Steve Sullivan’s doc introduces the restlessly creative artist behind British cult favorite Frank Sidebottom.
Familiar to film buffs as the inspiration for 2014’s Domhnall Gleeson/Michael Fassbender vehicle Frank, the true story of Frank Sidebottom is, for once, even stranger and more colorful than its fictionalization. An engrossing doc portrait of the English cult star whose head was a watermelon-sized ball of papier-mache, Steve Sullivan’s Being Frank: The Chris Sievey Story lends an ear to those who knew the man beneath the mask. A charmer with strong appeal for video release, it is lively enough to merit a niche theatrical run beforehand.
Before he became Frank, an alter-ego that consumed him, Chris Sievey was one of those aspiring musicians whose ambition seems unimpeded by the world’s indifference. An enormous Beatles fan, he went with brother Martin to the headquarters of their Apple record label, even convincing staffers to record a demo for him. After Martin gave up on the band, Chris self-released his own cassettes, and collected so many rejection letters from record companies that he began enclosing a cheeky form-letter rejection with his submissions, to save execs some time.
He enjoyed a sliver of success with his band The Freshies; but this was the late ’70s near Manchester, and the group’s power-pop energy was out of sync with the Joy-Division gloom overtaking the region. Despite some very inventive attempts at self-promotion, amusingly recounted by bandmates here, the group failed.
Sievey was ahead of the curve on technological developments like home video (to the chagrin of his wife, who could have used the money he spent for things like bills and rent); he even, in the very early days of home computers, released a 7-inch single that had a song on one side and a primitive computer program on the other.
The character that would become famous started off as just another of these promotional tactics. Having made a stylized papier-mache head for a Halloween party, Sievey reused it to invent Frank Sidebottom, a superfan of The Freshies; the character starred in some videos and was an opening act for the band.
But Frank became a fixture in little Timperley, the town where Sievey was based, and started his own band. The Oh Blimey Big Band was as (intentionally) terrible as its name suggests — more a kind of comic performance art than a musical act — but the group soon drew a following.
Oh Blimey bandmates including author Jon Ronson (who fictionalized his experience as the group’s keyboardist when co-writing Frank) try to outdo each other here, donning oddball costumes — likely at Sullivan’s urging — and sitting for interviews surrounded by Sidebottom paraphernalia. They help the filmmaker recount the character’s trajectory from nightclubs to his seemingly inevitable popularity on TV shows for children, where his manic, improvised antics outshone the professionals’ scripted bits. Soon, Frank was introducing acts at Wembley Stadium.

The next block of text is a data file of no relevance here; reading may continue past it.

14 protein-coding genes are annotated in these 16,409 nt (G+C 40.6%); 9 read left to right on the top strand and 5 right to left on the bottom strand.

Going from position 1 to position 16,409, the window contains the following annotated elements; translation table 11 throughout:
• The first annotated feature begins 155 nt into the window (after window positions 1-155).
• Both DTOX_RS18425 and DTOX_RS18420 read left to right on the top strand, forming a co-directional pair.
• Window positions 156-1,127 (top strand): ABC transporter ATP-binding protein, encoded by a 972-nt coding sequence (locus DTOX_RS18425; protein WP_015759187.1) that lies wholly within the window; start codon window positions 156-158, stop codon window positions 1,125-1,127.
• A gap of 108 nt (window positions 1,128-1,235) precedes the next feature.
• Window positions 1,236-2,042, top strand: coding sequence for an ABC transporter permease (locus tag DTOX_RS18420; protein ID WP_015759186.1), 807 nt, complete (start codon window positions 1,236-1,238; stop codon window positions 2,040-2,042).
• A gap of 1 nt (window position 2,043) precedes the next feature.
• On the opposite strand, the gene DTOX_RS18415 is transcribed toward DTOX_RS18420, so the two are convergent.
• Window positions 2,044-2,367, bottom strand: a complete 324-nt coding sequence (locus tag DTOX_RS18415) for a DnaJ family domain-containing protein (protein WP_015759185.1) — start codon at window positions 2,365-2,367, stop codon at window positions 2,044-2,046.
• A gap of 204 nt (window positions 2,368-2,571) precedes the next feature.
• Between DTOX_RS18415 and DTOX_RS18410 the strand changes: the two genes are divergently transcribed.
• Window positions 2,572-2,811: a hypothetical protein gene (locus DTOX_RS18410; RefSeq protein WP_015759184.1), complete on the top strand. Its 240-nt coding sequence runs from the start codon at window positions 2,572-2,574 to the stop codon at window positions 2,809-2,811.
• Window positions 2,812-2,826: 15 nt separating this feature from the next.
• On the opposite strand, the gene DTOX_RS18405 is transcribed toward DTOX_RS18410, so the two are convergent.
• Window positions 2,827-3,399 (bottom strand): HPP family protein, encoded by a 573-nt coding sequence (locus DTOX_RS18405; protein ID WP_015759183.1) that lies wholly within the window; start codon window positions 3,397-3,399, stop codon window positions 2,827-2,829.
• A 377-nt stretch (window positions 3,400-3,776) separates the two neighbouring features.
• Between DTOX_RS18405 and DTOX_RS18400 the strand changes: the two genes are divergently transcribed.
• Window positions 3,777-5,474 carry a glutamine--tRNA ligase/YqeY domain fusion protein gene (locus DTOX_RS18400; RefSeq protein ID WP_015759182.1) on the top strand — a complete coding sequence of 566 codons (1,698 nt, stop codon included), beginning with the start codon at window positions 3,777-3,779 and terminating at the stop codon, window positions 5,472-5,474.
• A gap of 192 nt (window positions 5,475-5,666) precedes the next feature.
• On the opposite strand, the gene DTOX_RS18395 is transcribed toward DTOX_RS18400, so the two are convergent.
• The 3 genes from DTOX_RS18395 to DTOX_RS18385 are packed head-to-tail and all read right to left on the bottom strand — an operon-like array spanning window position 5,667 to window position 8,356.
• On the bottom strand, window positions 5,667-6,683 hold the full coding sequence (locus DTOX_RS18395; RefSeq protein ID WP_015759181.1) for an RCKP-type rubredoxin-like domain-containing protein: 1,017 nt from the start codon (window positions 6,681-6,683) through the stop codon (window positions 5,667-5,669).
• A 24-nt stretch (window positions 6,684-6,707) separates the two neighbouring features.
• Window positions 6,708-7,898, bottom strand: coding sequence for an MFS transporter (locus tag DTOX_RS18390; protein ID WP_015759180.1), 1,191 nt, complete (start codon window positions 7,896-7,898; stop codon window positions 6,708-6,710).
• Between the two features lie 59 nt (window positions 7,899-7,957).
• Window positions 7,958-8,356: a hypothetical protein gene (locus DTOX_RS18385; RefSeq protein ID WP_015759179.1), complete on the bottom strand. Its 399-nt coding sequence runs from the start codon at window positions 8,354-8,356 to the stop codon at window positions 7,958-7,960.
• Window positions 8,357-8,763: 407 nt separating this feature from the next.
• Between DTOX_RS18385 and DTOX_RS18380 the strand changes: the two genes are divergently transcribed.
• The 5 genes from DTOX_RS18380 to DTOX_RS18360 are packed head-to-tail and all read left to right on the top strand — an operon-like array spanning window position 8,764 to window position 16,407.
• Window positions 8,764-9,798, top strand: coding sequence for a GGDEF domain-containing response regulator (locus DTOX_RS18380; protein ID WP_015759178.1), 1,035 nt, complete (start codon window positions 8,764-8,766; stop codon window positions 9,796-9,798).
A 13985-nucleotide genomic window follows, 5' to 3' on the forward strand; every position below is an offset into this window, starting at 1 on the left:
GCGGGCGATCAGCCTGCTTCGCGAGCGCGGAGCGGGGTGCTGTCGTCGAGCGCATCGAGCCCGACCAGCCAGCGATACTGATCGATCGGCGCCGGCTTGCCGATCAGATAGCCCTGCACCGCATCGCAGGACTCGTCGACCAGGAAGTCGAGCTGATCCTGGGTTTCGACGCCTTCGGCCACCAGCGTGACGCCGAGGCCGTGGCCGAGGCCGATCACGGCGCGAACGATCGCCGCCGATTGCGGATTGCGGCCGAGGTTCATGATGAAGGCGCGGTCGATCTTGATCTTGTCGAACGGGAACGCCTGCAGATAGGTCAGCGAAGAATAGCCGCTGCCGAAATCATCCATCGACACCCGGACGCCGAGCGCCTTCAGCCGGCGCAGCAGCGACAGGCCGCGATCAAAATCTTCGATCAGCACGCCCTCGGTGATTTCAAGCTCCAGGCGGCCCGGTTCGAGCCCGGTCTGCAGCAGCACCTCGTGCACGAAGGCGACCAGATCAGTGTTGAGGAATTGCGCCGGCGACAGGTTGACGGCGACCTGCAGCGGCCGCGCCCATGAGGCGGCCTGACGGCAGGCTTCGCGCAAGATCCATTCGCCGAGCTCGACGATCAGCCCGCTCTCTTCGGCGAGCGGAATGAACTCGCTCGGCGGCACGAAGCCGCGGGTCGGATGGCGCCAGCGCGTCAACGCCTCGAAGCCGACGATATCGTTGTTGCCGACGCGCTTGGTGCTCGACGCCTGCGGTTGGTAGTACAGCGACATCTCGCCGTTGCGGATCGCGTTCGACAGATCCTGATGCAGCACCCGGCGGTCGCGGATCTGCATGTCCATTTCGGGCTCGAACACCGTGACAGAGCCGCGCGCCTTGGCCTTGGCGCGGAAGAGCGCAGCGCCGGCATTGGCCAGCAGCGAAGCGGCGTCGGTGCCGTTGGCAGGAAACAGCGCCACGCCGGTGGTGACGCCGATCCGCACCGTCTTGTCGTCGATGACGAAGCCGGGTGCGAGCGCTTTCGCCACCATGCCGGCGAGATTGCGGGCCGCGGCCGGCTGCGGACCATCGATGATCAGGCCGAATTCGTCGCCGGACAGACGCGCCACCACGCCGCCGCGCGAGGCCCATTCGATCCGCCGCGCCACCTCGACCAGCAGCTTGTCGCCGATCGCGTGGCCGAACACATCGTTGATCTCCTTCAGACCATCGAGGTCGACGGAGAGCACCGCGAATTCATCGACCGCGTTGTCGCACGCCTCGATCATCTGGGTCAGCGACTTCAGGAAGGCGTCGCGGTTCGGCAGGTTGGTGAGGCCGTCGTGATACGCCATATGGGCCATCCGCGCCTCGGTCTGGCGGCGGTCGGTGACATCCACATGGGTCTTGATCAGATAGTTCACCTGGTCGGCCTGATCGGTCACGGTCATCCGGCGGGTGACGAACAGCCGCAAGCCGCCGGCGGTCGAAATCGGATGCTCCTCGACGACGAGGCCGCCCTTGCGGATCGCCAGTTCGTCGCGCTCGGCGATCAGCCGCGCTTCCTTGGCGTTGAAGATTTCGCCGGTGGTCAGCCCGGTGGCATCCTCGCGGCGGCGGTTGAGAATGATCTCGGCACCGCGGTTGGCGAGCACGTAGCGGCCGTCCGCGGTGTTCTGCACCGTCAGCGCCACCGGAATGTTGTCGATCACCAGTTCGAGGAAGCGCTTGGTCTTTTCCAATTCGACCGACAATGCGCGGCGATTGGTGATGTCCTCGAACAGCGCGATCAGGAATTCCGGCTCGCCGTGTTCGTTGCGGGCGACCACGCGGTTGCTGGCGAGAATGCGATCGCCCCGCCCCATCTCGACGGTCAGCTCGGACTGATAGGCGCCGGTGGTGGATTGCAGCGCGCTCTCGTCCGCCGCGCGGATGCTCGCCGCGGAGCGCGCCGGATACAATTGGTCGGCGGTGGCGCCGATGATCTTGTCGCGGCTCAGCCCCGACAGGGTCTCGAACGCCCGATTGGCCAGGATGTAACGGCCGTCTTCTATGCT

Sievey died of cancer in 2010, but for years it seemed he might do himself in. Former wife Paula Sievey pegs his decline to Frank Sidebottom’s Fantastic Shed Show, a TV series that started in the early ’90s. With so much attention on this character he created, Sievey started relying on booze and cocaine, and found time out of costume to run around with other women. The couple divorced, and for a while Sievey said goodbye to Frank as well.
Friends and family are wryly affectionate as they describe Sievey’s faults, marveling at his prodigious creative output. Sullivan shows us comics and paintings and fanzines, where even the decorative geometric borders turned out to have secret messages coded in them. Few artists manage to be this creative for long unless they’re successful enough to hire assistants: If Sievey could have afforded a small team of practical-minded helpers, Frank might have become a Pee-Wee Herman-sized phenomenon.
As it was, Sievey wound up being played on the big screen by Michael Fassbender, getting a bronze statue of Frank planted in a Timperley plaza, and outliving Joy Division’s Ian Curtis by decades. He mightn’t have ever been a full-blown star, but you can’t call him a failure, either.
Production company: Piece of Cardboard Productions
Director-Editor-Producer: Steve Sullivan
Executive producers: Alex Usborne, Adam Partridge, Thomas R. Atherton
Director of photography: Ezra Byrne
Production designer: Dave Arnold
Composers: Chris Sievey, Frank Sidebottom
Venue: South By Southwest Film Festival (24 Beats per Second)